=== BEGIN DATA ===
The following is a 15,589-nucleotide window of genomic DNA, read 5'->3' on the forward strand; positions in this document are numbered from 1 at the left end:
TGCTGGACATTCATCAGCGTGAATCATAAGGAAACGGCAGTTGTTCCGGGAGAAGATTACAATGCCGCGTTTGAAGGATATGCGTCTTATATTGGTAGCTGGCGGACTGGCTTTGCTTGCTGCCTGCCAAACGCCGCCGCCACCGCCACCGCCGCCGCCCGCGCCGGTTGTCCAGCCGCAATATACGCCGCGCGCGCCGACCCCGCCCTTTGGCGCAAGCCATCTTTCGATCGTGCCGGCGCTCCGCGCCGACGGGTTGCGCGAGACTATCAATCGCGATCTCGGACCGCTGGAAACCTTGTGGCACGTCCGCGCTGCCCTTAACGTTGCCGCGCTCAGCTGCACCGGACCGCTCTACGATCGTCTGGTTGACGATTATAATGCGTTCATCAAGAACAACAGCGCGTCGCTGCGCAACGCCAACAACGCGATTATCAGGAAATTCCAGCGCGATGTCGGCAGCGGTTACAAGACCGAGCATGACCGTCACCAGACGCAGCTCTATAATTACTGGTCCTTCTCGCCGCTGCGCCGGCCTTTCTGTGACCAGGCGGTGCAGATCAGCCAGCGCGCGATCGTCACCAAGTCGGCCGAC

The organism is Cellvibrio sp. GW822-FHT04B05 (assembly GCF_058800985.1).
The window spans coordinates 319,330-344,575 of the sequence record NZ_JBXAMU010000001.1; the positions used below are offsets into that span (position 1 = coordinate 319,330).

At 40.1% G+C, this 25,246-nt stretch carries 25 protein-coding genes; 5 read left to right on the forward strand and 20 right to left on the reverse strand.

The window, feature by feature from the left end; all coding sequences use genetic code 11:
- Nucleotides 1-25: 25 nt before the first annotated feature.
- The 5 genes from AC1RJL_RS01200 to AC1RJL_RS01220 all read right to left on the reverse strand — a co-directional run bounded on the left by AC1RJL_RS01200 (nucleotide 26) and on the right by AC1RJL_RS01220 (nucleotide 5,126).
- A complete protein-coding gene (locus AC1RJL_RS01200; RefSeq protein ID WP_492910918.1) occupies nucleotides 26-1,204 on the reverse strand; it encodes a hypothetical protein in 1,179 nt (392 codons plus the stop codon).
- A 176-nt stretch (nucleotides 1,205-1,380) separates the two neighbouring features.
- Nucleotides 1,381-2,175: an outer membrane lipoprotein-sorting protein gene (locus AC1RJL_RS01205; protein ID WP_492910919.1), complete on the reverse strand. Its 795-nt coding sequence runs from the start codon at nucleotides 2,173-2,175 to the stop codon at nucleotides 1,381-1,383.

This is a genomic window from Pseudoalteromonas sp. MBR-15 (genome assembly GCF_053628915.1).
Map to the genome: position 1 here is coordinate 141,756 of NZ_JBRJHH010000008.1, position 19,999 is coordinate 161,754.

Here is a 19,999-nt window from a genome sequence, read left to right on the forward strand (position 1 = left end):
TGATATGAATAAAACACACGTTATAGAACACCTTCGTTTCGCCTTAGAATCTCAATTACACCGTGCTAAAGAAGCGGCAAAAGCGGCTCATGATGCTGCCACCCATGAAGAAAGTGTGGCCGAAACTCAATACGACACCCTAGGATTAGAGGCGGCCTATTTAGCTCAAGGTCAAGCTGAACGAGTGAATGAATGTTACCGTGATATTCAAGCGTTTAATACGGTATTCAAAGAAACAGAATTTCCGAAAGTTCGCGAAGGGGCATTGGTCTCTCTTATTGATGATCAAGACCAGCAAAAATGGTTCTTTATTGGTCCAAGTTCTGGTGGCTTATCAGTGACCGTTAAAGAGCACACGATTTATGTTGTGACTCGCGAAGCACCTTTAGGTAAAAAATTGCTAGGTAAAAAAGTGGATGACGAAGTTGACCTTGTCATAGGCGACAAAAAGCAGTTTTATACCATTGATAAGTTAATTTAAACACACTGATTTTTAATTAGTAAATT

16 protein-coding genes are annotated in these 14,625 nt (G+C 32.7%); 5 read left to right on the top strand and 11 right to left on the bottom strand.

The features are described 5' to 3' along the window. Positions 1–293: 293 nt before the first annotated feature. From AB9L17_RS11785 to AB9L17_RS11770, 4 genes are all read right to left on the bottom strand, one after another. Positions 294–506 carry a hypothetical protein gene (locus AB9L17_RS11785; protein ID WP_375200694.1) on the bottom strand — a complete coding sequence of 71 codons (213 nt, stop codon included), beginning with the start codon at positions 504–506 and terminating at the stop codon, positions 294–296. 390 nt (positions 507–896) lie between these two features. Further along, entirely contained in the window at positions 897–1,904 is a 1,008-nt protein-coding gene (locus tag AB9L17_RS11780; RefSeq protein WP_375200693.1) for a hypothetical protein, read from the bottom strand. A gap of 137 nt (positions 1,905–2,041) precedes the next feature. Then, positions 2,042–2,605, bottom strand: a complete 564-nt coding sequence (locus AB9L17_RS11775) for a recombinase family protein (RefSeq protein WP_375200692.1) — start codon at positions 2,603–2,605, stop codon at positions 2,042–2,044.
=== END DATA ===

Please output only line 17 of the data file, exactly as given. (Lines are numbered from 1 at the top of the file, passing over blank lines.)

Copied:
The features are described 5' to 3' along the window. Positions 1–293: 293 nt before the first annotated feature. From AB9L17_RS11785 to AB9L17_RS11770, 4 genes are all read right to left on the bottom strand, one after another. Positions 294–506 carry a hypothetical protein gene (locus AB9L17_RS11785; protein ID WP_375200694.1) on the bottom strand — a complete coding sequence of 71 codons (213 nt, stop codon included), beginning with the start codon at positions 504–506 and terminating at the stop codon, positions 294–296. 390 nt (positions 507–896) lie between these two features. Further along, entirely contained in the window at positions 897–1,904 is a 1,008-nt protein-coding gene (locus tag AB9L17_RS11780; RefSeq protein WP_375200693.1) for a hypothetical protein, read from the bottom strand. A gap of 137 nt (positions 1,905–2,041) precedes the next feature. Then, positions 2,042–2,605, bottom strand: a complete 564-nt coding sequence (locus AB9L17_RS11775) for a recombinase family protein (RefSeq protein WP_375200692.1) — start codon at positions 2,603–2,605, stop codon at positions 2,042–2,044.